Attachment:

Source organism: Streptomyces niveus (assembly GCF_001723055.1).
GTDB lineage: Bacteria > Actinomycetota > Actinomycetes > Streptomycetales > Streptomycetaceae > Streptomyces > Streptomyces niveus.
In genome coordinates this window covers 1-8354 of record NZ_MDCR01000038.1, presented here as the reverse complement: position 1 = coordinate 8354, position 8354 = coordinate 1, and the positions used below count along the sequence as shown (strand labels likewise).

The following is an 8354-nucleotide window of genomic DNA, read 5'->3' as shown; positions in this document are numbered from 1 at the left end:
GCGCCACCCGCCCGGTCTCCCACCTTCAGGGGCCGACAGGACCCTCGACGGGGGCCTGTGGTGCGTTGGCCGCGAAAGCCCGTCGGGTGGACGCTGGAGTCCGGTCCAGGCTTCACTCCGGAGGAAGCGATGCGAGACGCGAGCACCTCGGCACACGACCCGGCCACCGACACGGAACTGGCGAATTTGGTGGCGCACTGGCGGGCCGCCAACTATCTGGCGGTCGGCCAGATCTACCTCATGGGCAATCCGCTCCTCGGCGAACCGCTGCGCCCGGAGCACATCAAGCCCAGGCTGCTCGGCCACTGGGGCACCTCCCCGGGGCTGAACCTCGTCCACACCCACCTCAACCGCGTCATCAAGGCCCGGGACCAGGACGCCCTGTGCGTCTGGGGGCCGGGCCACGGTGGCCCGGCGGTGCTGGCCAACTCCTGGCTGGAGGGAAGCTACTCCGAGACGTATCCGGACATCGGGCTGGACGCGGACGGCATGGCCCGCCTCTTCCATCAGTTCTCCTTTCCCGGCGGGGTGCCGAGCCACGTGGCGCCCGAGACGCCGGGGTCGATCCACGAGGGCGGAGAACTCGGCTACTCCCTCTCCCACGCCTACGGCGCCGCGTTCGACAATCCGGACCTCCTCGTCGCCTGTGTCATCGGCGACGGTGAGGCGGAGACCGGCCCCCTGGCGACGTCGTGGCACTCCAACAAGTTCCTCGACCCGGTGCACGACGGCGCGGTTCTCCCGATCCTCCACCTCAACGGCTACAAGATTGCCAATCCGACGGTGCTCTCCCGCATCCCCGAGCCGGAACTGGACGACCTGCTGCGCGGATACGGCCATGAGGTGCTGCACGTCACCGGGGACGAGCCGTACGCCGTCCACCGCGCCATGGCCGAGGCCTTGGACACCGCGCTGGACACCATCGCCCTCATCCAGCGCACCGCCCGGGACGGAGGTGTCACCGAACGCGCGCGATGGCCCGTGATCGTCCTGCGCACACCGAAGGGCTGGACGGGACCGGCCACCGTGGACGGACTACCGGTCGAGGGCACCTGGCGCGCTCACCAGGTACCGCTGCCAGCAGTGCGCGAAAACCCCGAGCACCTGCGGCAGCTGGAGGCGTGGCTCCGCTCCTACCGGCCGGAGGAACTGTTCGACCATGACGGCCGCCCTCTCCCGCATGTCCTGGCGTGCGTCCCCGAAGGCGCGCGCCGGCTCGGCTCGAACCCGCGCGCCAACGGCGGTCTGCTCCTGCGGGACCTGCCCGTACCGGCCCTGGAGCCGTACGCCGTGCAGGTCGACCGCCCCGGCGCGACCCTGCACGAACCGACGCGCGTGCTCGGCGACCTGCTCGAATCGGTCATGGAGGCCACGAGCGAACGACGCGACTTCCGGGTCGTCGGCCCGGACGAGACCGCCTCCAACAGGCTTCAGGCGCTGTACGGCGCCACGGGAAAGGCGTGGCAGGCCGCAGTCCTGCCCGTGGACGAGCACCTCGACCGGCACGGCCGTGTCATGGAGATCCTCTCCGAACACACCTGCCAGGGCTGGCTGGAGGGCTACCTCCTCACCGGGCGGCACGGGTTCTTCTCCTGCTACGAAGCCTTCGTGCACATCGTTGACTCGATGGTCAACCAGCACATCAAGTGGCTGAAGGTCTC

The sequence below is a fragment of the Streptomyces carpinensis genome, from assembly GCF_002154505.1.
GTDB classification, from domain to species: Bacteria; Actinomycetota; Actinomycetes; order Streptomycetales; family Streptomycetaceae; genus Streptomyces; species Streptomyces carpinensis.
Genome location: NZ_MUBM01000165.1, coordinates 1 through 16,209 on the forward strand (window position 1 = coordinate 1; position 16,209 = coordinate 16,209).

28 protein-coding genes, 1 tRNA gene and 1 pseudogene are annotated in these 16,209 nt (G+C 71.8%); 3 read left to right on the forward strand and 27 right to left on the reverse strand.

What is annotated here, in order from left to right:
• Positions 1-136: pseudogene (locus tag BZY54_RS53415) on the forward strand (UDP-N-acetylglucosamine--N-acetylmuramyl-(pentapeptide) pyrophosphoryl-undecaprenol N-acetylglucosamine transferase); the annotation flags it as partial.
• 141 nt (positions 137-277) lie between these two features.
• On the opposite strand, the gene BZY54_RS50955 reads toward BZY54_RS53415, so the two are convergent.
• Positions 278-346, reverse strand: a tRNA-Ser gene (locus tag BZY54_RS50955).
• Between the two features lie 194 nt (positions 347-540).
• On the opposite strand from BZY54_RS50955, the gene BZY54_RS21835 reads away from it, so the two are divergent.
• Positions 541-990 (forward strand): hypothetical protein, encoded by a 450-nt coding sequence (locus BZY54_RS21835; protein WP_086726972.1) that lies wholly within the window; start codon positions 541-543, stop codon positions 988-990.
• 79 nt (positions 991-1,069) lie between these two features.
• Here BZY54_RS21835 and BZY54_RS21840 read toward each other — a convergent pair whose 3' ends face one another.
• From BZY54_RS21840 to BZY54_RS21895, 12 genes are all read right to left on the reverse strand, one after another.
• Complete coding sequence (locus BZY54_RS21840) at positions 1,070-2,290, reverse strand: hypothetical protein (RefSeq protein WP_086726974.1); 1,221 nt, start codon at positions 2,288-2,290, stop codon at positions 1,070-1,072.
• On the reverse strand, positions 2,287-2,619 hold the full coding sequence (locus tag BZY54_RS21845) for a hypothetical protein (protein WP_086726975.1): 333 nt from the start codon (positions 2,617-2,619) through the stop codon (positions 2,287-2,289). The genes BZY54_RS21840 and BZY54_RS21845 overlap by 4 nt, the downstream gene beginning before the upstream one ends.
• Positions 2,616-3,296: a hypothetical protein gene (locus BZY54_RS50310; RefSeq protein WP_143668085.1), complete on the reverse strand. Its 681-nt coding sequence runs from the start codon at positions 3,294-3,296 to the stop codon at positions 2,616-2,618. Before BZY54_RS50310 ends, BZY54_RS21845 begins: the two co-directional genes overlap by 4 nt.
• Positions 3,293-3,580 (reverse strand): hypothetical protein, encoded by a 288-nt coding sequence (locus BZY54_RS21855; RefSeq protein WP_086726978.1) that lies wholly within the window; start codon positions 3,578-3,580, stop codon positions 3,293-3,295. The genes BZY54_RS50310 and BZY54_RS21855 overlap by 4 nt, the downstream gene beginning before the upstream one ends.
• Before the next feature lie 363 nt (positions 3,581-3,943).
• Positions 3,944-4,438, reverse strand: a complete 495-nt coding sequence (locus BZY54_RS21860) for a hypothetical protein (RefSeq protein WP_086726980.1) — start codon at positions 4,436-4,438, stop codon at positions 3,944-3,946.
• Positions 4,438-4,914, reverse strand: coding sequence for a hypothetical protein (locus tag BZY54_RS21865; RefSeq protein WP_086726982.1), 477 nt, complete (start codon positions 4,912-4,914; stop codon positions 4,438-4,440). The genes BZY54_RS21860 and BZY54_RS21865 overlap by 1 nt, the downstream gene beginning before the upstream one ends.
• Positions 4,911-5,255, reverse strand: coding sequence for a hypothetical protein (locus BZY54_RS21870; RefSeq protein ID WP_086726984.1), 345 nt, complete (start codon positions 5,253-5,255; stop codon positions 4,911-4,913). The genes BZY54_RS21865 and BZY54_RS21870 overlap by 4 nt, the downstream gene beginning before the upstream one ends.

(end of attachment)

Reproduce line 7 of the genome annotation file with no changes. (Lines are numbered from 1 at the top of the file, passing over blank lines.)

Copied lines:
GTDB classification, from domain to species: Bacteria; Actinomycetota; Actinomycetes; order Streptomycetales; family Streptomycetaceae; genus Streptomyces; species Streptomyces carpinensis.